Too many of us spend on items that give us very little in return: no lasting satisfaction, joy, or value
[Read more…] “Conscious Spending: How to Live a Richer Lifestyle Without Busting Your Budget”
Here’s the most critical question you must be able to answer about your retirement plan…
Do you know what your retirement account(s) will be worth on the day you plan to tap into them?
If you’re saving for retirement the way most people do, you couldn’t answer this question if your life depended on it!
And When You Get Right Down to it, Your Life Does Depend on it!
Here are three reasons why… [Read more…] “Can You Answer This Critical Question About Your Retirement Plan? (Most People Can’t)”
I was recently interviewed by the Wall Street Journal for an episode of their “Your Money Briefing” podcast.
The episode is described as, “Financial security expert Pamela Yellen explains why most people stop working earlier than planned, and offers safe investment tips to reduce the chances of running out of money in retirement.”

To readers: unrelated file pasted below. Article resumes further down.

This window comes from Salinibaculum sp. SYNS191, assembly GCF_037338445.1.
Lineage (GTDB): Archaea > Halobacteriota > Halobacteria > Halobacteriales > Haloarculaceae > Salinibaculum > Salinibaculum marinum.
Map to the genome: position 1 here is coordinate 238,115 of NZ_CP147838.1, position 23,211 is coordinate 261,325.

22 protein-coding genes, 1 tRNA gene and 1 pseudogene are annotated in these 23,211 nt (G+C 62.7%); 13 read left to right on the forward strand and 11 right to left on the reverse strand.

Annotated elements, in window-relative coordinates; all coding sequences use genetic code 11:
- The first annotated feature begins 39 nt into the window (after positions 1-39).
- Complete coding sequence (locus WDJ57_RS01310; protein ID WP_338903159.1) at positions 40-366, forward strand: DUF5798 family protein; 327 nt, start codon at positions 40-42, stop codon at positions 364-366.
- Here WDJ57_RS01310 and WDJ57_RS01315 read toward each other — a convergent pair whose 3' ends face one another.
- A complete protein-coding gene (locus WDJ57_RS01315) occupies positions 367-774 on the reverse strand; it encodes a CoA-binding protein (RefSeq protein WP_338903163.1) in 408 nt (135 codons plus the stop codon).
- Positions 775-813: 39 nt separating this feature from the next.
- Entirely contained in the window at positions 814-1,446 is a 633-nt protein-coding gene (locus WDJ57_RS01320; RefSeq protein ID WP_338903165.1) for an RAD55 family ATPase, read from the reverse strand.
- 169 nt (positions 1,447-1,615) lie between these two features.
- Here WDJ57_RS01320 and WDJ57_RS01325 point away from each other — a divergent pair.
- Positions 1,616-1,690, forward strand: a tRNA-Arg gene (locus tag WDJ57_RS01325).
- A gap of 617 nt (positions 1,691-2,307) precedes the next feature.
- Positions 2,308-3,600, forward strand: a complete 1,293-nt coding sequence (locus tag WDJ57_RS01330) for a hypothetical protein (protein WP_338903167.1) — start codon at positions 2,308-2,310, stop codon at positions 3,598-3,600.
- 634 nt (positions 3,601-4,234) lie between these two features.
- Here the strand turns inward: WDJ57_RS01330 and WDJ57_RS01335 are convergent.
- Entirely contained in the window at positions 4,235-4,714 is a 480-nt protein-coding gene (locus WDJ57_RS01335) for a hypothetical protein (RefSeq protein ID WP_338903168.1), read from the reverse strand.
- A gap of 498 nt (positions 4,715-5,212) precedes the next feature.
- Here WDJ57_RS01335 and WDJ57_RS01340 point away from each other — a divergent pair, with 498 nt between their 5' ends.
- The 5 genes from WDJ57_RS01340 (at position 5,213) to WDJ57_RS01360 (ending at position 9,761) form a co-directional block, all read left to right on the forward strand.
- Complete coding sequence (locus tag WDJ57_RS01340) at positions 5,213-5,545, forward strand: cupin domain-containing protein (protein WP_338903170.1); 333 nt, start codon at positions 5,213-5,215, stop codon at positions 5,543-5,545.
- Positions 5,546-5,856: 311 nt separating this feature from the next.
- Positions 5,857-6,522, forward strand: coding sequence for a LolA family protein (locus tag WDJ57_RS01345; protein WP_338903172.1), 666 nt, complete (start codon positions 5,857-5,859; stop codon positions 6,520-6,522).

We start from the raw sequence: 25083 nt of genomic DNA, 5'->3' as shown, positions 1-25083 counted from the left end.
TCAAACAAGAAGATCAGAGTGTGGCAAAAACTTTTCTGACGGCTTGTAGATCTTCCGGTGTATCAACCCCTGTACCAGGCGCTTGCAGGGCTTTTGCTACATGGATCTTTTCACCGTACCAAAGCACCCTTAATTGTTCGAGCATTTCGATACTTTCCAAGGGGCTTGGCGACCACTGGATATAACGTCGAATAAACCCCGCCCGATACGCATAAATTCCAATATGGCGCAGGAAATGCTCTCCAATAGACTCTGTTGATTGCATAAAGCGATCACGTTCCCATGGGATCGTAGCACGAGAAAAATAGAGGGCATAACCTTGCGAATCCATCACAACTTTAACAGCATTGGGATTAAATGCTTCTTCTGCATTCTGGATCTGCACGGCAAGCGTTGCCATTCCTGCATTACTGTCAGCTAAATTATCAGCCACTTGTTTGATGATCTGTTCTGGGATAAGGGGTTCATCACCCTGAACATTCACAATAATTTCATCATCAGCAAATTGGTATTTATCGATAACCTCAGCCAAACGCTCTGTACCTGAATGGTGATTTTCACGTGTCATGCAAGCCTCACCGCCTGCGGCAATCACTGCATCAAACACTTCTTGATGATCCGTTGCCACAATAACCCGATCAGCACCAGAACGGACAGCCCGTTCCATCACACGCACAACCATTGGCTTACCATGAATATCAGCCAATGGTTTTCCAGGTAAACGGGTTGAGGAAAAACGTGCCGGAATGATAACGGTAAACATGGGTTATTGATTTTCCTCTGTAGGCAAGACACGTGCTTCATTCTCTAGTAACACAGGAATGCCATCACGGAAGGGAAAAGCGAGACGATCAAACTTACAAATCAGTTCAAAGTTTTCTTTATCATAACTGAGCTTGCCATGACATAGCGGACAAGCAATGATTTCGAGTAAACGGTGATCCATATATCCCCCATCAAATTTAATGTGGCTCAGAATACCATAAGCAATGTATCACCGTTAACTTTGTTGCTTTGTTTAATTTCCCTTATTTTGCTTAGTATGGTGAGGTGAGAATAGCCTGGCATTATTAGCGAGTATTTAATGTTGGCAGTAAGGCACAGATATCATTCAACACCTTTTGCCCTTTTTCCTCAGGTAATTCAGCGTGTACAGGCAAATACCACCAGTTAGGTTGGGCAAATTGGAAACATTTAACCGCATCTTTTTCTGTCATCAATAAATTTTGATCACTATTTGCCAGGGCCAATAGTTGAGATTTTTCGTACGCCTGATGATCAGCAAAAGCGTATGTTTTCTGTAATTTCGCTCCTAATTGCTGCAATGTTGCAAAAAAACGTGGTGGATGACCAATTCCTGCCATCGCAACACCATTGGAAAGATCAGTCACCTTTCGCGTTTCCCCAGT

In this interview I discussed: [Read more…] “The Wall Street Journal Podcast Interview with Pamela Yellen: Why You Won’t Work as Long as You Planned”
The typical 65-year-old has only enough savings to cover 9.7 years of retirement income. That leaves the average American man with a gap of 8.3 years, and women (who live longer) face a 10.9-year gap with no savings left.
That’s according to a scary new study by the World Economic Forum. This assumes you live an average lifespan. If you’re one of the “lucky” ones who lives longer, you could outlive your money by 20 to 25 years or more.
6 Challenges You Face that Could Turn Your Retirement Dreams into a Retirement Nightmare…
How many of these challenges have you prepared for?
Challenge #1: The typical household nearing retirement has an average of only $135,000 in their combined retirement accounts – enough to provide at most $600 per month income. (Source: Federal Reserve Survey of Consumer Finances)
Challenge #2: Even healthy couples will face extreme health care costs in retirement. [Read more…] “Retirees Will Outlive Their Savings by 10 Years, According to a New Study by the World Economic Forum”
What do you think of when you think of retirement? Freedom? Enjoyment? Less stress?
You’re not alone. Most workers today associate retirement with those concepts, according to What Is “Retirement”? Three Generations Prepare for Older Age, the latest study from the nonprofit Transamerica Center for Retirement Studies.
But the big question is … Will You Be Ready?
Will You Be Healthy Enough to Retire the Way You Hope To?
Just 16% of Baby Boomers surveyed said their health is “excellent.” But only about half of the workers in the survey said they exercise regularly … or eat healthfully … or get enough sleep.